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Lesson Title: My Route to School

Year Level: Prep


Lesson Overview:
During this lesson students will be exploring directional language
and creating maps. Students will create a map of their route to
school and identify the key features along their route. Students
create a map of their journey, including these features, and give
verbal instructions to a partner who must navigate their map and
follow the correct route based on the students instructions. This
lesson may be stretched over a few days due to time constraints
and the abilities of the students.
Student Prior Knowledge:
Familiarity with directional language
Ability to remember and recall features along the route they
take to school
Teacher Prior Knowledge:
The teacher should be able to identify the features of a basic
map and be confident in explaining these features to the
students
Curriculum:
The representation of the location of places and their features
on maps and a globe (ACHGK001)
Elaboration:
Creating story-maps or models to represent the location of the
places and features they pass on their way to school
General Capabilities:
Literacy
They plan a geographical inquiry, collect and evaluate
information, communicate their findings, reflect on the
conduct of their inquiry and respond to what they have
learned.
Numeracy
In Geography, students develop numeracy capability as they
investigate concepts fundamental to geography, for example,
the effects of location and distance, spatial
distributions and the organisation and management of
space within places.
Interpret maps and diagrams follow directions to demonstrate
understanding of common position words and movements
Critical and Creative Thinking
In Geography, students develop critical and creative thinking
as they investigate geographical information, concepts
and ideas through inquiry-based learning.
Learning Objectives:
Students record their voice to make a verbal note on how they
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get to school. Students should be encouraged to include


features along the route
Students transfer their description to paper by creating a
visual map of their route
Students demonstrate their route and valid features along the
route to other students
Learning Intentions:
Record your voice describing your route to school
Draw a map of your route
Use your map to show others how you get to school
Resources:
A3 Paper
Coloured pencils
iPads
Small toy cars
Lesson Process:
Modifications:
1. Students sit on the carpet as a group.
2. Today we are going to be thinking about Some students
how we get to school. I would like you to may find it difficult
think about the route you take to get to
to recall their
school each day.
journey to school
3. How do you get to school? The
on the spot. The
expected answers are car, bus, train,
teacher should ask
walking, and cycling.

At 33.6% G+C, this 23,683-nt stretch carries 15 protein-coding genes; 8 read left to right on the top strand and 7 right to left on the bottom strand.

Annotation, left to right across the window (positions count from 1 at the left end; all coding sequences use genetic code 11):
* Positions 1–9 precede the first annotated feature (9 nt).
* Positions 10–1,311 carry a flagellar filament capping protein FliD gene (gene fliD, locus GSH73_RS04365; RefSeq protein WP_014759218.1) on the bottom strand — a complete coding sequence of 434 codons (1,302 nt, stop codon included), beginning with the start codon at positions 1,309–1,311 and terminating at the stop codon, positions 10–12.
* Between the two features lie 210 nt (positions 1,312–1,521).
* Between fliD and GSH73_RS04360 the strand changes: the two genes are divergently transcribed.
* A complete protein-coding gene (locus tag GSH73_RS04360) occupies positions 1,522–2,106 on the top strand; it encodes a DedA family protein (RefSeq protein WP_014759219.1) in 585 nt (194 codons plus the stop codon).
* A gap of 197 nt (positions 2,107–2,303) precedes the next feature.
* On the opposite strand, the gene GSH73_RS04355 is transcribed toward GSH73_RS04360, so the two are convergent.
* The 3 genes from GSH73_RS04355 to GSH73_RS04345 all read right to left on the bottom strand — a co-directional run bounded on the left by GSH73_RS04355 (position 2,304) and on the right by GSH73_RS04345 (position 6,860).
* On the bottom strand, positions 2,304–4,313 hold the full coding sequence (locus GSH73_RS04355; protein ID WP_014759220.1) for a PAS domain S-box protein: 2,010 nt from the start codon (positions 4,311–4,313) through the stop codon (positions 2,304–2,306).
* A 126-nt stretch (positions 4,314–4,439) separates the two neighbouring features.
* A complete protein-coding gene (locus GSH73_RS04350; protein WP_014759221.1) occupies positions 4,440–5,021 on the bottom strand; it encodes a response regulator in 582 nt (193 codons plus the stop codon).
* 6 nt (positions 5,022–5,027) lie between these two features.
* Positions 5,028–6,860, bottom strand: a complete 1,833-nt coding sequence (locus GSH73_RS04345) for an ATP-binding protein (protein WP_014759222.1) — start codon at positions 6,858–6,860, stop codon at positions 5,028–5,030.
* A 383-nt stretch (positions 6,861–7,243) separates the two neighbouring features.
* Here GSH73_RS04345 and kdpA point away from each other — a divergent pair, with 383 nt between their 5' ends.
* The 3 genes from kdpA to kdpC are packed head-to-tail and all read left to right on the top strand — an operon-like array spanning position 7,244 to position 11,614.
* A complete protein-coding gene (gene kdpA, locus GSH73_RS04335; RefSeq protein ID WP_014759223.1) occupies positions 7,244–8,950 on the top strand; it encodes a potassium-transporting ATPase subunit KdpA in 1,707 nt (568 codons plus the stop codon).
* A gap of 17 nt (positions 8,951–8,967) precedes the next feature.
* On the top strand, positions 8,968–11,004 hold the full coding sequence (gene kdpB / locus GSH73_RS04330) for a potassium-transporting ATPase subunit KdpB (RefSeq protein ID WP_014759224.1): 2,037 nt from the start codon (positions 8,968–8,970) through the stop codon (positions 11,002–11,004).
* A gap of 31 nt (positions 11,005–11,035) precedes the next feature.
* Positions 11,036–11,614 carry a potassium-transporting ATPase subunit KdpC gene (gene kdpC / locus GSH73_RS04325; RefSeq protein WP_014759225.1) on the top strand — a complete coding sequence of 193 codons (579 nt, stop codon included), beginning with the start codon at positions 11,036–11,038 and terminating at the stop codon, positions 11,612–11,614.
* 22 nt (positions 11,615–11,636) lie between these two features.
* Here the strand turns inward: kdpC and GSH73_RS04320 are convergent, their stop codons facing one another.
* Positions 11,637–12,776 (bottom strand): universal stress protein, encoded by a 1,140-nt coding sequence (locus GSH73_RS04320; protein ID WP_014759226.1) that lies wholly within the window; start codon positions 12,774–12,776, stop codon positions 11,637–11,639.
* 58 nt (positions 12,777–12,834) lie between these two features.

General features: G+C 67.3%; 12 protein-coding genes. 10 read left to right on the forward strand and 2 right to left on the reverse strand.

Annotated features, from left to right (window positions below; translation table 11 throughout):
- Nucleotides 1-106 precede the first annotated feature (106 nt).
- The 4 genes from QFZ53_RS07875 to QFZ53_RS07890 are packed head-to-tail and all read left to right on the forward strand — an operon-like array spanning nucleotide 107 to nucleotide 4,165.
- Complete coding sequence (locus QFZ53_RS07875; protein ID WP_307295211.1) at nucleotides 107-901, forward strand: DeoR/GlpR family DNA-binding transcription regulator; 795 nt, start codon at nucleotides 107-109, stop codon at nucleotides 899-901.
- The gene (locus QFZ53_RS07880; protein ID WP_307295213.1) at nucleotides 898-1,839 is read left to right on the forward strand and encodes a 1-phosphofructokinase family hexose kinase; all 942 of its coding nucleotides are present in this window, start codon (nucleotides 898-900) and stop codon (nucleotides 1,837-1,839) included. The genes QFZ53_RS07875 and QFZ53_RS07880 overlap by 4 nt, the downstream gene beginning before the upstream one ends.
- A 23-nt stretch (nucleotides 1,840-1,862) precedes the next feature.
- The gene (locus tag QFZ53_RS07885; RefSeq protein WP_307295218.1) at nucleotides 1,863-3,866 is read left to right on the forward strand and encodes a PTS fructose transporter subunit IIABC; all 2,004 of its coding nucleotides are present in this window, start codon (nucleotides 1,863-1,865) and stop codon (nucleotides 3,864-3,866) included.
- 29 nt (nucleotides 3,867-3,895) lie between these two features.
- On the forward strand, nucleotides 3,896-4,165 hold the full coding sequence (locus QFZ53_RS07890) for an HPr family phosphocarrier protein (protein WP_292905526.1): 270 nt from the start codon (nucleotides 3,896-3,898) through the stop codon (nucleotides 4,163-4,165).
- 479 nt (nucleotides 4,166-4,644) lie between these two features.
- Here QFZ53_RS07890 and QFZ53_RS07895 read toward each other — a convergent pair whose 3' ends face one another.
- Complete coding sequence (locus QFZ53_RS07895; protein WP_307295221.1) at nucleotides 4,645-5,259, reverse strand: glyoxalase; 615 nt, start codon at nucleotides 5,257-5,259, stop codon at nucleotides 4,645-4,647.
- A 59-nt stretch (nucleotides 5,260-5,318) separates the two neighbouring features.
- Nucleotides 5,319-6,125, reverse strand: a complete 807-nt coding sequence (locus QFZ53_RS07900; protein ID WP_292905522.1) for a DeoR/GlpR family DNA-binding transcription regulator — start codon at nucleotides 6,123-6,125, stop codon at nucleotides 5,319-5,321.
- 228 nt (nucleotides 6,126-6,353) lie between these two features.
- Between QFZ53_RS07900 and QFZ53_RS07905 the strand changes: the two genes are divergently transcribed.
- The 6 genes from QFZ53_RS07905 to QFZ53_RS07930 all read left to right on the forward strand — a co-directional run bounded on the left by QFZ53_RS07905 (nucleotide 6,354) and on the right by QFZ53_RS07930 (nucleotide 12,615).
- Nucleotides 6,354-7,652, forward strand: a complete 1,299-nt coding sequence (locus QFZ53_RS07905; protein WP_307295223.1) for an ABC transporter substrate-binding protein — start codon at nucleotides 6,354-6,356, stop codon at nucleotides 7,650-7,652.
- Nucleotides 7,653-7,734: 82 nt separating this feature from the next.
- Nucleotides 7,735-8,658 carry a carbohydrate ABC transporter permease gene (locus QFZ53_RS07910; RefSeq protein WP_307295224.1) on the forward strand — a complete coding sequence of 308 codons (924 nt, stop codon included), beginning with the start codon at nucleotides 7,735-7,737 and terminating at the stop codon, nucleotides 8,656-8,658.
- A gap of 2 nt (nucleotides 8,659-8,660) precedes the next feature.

the students to
4. What kind of things do you think you
watch out for key
might drive past on the way to school?
features on their
These could be specific (I go past
way to school a few
Woolworths on the way to school) or
days before this
they could be more vague (We walk
lesson will be
past a house with a big dog). These
implemented. A
answers are all acceptable.
letter can also be
5. Students describe their route to school
sent home to
to another student in a pair pointing out parents to let
features along the route. The teacher
families know that
should observe the students at this time they can point out
and guide their conversations if required. ke features and
Students should be encouraged to use
help the child
appropriate language (turn at the red
become more
shop keep going straight go towards familiar with the
the pool)
route before this
6. Students are provided with a large A3
lesson.
piece of paper and coloured pencils
7. Students individually draw a
Students who have
representation of their route to school,
trouble visualising
labelling the features they pass on their their route to draw
way
it, can record their
8. Students take turns in pairs describing voices as they
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their route to their partner, who follows


their instructions with a toy car. The
student who is describing their route
should be encouraged to use directional
language to encourage the other student
to follow the correct route (forward,
straight, backwards, right, left, turn at,
go past, around)

describe it to the
teacher and listen to
the recording while
they draw to remind
themselves of the
features along the
route
Students who
require special
attention in the
classroom can be
paired with a
capable peer (if the
peer is willing), or
with a teacher aide
This lesson can be
stretched out over a
few days if the
teacher feels as
though the students
need more
scaffolding and
experience with
directional
language.

Assessment:
Assessment of Learning
The teacher will review the video footage of the students
completing the activity. Students demonstrate their
understanding and use of directional language through
describing their school route and following the directions to
travel their partners route effectively

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